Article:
Her pituitary glands arent functioning correctly, she has chronic migraines and she suffers from outbursts because of her hormone imbalance, Holmes said. Shes dealing with so much, its hard to keep up with everything.

Paije is such a trooper and does not complain about all of the IV’s, blood work, or any other testing that the doctor’s order, said Holmes, after returning from an infusion center at Loma Linda to see if her granddaughter will need hormone replacement therapy.

We are not certain how many days a week that Paije will need treatments, but some people here come every single day for up to eight hours, Holmes said. We will know soon if Paije will be a part of this necessary treatment regimen.

Holmes said her granddaughter wants to go to Universal Studios in Hollywood and stay at the haunted Roosevelt Hotel, but medical expenses, vehicle repairs and a cut in income have taken a toll on the family.

I know that I have a long road ahead of me, but I just want to enjoy my life right now, Grissom said. I just hope I can help others while Im dealing with being sick.

For more information on Paije Grissom’s journey, visit http://www.youcaring.com/paije-grissom-609361.

Rene Ray De La Cruz may be reached at 760-951-6227, RDeLa [email protected] or on Twitter @DP_ReneDeLaCruz.

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‘Sing Out Louise!’ What Makes Amanda Keller an LGBT Hero in Alabama – Daily Beast

Posted: at 3:42 am

For Amanda Keller, her service as the director of the Magic City Acceptance Center for LGBTQ youth in Birmingham, Alabama, embodies the sincerest tribute to her late father.

The 32-year-old first began working with the Birmingham Aids Outreach (BAO) organization, which founded the Center, on World AIDS Day in December 2009.

She had wanted to become involved with local HIV/AIDS advocacy following her father Roberts death from AIDS-related illness in November 2003, in her native Cleveland, Ohio.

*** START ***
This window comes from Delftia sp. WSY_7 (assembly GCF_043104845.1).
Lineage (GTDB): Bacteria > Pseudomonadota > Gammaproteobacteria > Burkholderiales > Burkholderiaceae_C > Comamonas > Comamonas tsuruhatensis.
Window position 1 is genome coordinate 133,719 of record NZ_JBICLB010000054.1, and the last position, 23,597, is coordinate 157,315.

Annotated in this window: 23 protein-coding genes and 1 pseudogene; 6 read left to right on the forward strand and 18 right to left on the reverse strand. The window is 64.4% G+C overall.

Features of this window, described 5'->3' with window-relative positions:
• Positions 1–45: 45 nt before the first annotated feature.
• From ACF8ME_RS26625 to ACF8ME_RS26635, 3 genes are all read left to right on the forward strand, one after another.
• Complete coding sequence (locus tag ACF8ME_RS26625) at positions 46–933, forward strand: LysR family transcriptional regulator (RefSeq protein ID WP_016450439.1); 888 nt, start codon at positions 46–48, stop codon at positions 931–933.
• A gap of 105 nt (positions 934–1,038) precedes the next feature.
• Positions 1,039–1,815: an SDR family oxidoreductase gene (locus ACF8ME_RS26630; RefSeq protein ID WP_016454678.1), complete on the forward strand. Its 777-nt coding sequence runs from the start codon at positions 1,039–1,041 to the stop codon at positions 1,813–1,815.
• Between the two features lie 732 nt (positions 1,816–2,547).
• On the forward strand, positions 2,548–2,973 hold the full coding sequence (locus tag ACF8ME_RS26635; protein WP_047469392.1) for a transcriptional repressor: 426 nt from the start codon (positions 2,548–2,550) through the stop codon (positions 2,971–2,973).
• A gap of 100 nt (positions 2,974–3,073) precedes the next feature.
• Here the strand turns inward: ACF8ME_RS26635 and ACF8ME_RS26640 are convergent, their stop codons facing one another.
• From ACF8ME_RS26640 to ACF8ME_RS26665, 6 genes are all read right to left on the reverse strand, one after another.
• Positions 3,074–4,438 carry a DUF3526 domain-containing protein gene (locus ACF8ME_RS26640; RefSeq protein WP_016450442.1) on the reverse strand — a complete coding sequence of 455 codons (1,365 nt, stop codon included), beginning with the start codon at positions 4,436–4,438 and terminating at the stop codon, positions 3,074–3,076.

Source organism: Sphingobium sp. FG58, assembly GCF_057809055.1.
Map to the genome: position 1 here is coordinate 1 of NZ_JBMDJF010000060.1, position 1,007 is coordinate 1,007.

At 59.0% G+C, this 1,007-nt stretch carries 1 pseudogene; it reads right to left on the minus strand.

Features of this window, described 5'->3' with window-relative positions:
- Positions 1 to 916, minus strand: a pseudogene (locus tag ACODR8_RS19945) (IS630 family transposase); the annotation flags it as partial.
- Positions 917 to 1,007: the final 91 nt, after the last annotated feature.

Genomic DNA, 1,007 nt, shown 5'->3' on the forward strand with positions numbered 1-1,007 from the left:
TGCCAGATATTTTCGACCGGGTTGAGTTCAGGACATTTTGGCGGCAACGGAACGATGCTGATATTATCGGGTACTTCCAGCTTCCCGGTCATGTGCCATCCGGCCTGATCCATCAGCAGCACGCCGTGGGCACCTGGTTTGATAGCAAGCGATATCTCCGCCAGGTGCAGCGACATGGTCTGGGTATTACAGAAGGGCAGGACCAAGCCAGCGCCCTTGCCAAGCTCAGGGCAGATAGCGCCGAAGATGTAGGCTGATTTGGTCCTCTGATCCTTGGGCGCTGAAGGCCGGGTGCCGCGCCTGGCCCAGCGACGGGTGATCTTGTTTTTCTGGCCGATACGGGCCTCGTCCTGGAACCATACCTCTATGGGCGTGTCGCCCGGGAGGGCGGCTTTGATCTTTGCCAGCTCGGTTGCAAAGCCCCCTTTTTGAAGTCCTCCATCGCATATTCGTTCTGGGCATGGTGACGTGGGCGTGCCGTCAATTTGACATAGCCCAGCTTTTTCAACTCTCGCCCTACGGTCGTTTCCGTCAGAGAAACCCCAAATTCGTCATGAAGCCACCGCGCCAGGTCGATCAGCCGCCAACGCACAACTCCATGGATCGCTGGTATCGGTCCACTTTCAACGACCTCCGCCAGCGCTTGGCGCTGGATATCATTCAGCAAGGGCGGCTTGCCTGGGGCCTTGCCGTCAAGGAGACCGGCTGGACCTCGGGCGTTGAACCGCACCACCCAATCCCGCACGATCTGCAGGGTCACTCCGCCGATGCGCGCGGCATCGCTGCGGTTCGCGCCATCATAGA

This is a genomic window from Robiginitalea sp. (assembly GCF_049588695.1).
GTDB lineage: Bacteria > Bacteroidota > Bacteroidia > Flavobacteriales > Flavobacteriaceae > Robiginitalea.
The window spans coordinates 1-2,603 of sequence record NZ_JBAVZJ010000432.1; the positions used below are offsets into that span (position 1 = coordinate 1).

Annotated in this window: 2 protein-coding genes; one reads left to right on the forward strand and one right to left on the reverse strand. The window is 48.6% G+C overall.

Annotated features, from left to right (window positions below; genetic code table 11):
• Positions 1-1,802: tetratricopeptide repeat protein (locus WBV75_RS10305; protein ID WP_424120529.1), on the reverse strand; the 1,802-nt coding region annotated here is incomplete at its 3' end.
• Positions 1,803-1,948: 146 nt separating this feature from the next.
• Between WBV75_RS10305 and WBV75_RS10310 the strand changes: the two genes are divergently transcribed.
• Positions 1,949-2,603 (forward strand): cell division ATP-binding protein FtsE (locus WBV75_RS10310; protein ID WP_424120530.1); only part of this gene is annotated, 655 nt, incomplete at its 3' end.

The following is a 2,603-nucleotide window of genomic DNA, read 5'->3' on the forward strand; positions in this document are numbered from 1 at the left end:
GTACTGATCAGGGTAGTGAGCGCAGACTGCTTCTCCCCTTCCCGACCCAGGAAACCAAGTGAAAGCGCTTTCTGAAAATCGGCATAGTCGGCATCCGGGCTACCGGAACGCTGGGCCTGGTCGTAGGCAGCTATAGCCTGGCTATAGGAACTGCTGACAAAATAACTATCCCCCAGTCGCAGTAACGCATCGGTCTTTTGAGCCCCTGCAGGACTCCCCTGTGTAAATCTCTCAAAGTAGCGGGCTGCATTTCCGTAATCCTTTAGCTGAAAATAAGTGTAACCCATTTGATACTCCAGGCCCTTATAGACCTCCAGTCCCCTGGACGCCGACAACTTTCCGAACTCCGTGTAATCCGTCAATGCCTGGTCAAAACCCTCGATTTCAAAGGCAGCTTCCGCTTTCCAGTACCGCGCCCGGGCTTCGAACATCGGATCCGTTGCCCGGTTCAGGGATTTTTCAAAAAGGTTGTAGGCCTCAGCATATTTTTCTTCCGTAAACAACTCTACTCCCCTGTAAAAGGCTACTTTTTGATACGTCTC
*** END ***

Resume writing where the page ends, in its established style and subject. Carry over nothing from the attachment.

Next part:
I wanted to educate myself and others, and this was the best way that I knew [so that] I could remain connected to him and give back to the community, she says.

The presence of Keller and activists like her is vital in Alabama, a state better known for homophobic bogeymen like former Alabama Chief Justice Roy Moore, who fought tooth and nail against a judicial decision striking down Alabamas ban against same-sex marriage in February 2015, and then later fought local compliance with the Supreme Court decision in June of that year that brought marriage equality across the country.

Alabama is also the home state of Senator Jeff Sessions, now the attorney general, whose record on standing against anti-LGBTQ equality is long.

Establishing a supportive LGBT organization within Alabama is equal parts rewarding and challenging, Keller allows.

Alabama receives a lot of negative stereotypical attention. I will admit that some of it is deserved, but thats not the Alabama I see on a daily basis, Keller says. Our state does not offer any protections to LGBTQ individuals and many of our schools and businesses do not include sexual orientation and gender identity in non-discrimination policies.

In school health classes, we teach students that homosexuality is a sin, while some teachers openly discriminate against LGBTQ youth preaching that they will go to hell in front of the classroom, and turn a blind eye to problematic comments and behavior in the hallways.